Savvy geographer and writer Robert D. Kaplan has had his eyes on developments in Central Asia since he published his influential essay and book, The Coming Anarchy, in the middle 1990s. Since that time a quiet but intense rivalry in Central Asia between China and Russia has grown ever warmer.
The larger Chinese goal is to dominate Eurasia, which means relegating Russia to a second-tier power… President Vladimir Putin’s compulsion to challenge the West — while China under President Xi Jinping is quietly on the march all around him — demonstrates his strategic shortsightedness at a time of Russian economic vulnerability.
Unheralded, China seems to be winning the “quiet war” between the two largest Asian nuclear powers. China has only one seacoast — vulnerable to multiple chokepoints. Most of Russia’s seaports are frozen over much of the year. Consequently, the largely economic battles between the two would-be superpowers take place largely on the great Asian land mass.
China and Russia share a land border of more than 2,600 miles, an interminable stretch of birch forest separating mainly the Russian Far East from Chinese Manchuria, whose particulars were formally agreed upon only in the last decade… China is vanquishing Russia in Central Asia. In the last decade, the China National Petroleum Corporation has become Central Asia’s main energy player. China pumps Kazakh oil to Europe and also to China through a pipeline, and the Chinese transport natural gas from Turkmenistan to western China. Chinese money has also been coursing through Central Asia to build power grids and transportation infrastructure, altering the landscape and forming the backbone of the One Belt, One Road plan. __ Robert D. Kaplan
China has copied most Russian / Soviet weapons systems, and is currently selling these reverse-engineered arms at cut-rate prices on world markets — in direct competition with Russia. At the same time, Russia is selling some of its best weapons systems directly to China’s enemies and potential enemies — such as Indonesia, Vietnam, and India.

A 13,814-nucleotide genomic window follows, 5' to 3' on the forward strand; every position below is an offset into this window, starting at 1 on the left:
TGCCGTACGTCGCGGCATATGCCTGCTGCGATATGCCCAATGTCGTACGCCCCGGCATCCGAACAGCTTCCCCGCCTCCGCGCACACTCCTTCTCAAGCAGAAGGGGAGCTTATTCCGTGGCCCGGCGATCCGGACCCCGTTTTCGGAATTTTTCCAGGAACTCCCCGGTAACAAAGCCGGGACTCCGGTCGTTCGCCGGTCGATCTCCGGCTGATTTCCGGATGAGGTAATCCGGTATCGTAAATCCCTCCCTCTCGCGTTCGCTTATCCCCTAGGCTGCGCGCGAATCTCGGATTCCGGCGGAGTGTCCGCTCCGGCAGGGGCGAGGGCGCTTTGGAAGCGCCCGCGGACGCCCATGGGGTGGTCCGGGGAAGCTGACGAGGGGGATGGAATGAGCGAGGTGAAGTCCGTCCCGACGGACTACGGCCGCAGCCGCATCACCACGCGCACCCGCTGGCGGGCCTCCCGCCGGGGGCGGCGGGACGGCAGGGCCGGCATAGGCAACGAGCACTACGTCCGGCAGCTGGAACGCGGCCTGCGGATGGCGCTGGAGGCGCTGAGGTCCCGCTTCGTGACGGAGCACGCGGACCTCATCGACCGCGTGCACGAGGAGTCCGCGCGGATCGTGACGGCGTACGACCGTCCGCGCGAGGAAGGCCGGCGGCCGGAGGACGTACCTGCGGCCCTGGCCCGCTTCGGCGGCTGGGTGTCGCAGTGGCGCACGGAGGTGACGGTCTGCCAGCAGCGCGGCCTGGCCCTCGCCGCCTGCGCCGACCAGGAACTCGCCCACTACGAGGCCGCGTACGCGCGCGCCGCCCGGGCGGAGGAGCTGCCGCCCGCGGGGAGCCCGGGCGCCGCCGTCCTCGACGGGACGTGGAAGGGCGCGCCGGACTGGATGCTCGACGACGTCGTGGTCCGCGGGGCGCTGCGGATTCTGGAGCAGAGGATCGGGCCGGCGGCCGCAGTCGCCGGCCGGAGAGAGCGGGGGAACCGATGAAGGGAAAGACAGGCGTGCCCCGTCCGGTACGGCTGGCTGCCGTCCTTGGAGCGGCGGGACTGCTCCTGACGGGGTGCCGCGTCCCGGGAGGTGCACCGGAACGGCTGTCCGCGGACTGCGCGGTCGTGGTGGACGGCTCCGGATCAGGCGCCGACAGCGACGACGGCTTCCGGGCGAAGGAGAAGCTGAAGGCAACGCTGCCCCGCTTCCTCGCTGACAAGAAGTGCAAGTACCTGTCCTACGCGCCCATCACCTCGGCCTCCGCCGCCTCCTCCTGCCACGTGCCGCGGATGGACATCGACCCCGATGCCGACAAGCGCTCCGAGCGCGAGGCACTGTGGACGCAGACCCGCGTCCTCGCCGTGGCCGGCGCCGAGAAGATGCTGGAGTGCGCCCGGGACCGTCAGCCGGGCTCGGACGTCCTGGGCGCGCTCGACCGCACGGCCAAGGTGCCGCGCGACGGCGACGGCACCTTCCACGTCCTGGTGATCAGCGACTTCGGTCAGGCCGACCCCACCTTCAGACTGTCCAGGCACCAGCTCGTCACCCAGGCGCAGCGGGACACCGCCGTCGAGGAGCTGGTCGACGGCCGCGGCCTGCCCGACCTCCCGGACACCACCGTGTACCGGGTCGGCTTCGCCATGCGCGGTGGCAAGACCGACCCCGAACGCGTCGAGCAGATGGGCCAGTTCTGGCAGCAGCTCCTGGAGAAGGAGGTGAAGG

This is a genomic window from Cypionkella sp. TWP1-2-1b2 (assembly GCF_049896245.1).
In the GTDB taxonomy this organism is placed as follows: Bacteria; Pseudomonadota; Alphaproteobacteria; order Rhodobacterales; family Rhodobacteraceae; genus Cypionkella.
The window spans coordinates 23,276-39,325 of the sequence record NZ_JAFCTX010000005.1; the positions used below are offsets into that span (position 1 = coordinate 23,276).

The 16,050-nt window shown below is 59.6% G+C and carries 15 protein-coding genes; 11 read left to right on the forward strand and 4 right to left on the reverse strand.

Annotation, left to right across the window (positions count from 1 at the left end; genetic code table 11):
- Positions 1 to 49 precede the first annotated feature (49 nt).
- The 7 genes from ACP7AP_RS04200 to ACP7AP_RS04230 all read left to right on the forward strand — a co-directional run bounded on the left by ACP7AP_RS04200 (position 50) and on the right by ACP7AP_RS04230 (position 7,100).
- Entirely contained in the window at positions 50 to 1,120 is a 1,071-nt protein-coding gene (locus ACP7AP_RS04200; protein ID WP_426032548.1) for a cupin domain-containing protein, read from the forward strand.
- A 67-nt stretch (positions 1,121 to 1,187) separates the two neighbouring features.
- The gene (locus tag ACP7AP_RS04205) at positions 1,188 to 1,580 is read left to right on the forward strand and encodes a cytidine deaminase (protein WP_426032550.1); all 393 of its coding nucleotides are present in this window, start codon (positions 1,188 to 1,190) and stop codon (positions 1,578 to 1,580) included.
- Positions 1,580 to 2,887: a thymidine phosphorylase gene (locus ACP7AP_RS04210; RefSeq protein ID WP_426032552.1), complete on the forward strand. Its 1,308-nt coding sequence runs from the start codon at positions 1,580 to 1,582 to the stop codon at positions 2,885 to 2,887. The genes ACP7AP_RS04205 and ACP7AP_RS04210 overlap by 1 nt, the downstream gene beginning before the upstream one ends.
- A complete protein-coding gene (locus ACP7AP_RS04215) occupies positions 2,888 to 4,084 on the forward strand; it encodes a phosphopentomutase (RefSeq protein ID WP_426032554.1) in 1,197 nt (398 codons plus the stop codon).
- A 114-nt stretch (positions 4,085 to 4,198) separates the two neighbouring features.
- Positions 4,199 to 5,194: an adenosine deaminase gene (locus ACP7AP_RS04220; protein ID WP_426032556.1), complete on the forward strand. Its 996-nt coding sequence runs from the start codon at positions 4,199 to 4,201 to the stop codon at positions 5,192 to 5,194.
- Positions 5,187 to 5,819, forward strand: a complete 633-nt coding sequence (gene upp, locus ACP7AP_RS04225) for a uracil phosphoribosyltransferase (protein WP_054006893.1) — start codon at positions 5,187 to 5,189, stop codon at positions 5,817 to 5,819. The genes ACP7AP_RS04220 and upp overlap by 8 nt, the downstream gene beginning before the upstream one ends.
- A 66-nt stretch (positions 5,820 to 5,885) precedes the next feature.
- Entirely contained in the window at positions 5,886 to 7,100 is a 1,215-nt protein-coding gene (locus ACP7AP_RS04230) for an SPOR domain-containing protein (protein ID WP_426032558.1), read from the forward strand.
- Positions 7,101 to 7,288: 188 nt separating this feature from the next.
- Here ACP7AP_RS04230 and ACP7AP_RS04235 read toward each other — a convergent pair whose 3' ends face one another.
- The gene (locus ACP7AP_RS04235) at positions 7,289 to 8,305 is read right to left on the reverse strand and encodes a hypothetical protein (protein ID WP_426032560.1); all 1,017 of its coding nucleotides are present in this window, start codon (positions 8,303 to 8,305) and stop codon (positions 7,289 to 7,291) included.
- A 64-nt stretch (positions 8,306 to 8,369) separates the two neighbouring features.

Just like Russia, China is its own worst enemy. Excessively autocratic and wildly corrupt, leaders of both nations too easily forget how quickly government support can erode among the people who actually keep things going. Both China and Russia have suffered a number of governmental collapses and near-collapses over the past 100 years, and it is unlikely that this deadly turbulence has been truly quelled for either one.
China can be stopped only by its own internal demons. … China’s autocracy, precisely because of its successes, could face a crisis of legitimacy as social, ethnic and religious tensions intensify in both Han and Uighur areas, especially in the event of any further slowdowns in economic growth that thwart the rising expectations of its people. That’s why the ultimate success of One Belt, One Road will be determined less by what happens in Central Asia and elsewhere than by what happens inside China itself. __ NYT
How ironic that the underlying mechanism for One Belt One Road (OBOR) is the same problem that could pull the props out from under the dragon’s ruling classes — profligate and unsound debt. And how queer that Putin is finding himself outflanked in the east and south just as he had been stirring blood-feud feelings among his formerly friendly neighbors to the west. No matter what the media and your eyes are telling you, the “turtles all the way down” scheme of Potemkin expansionism being practised by both players, is quite unsound over the long term.
Sticky situations can develop very quickly in this great game. Always look beneath the surface facade whenever possible, if you wish to anticipate next moves.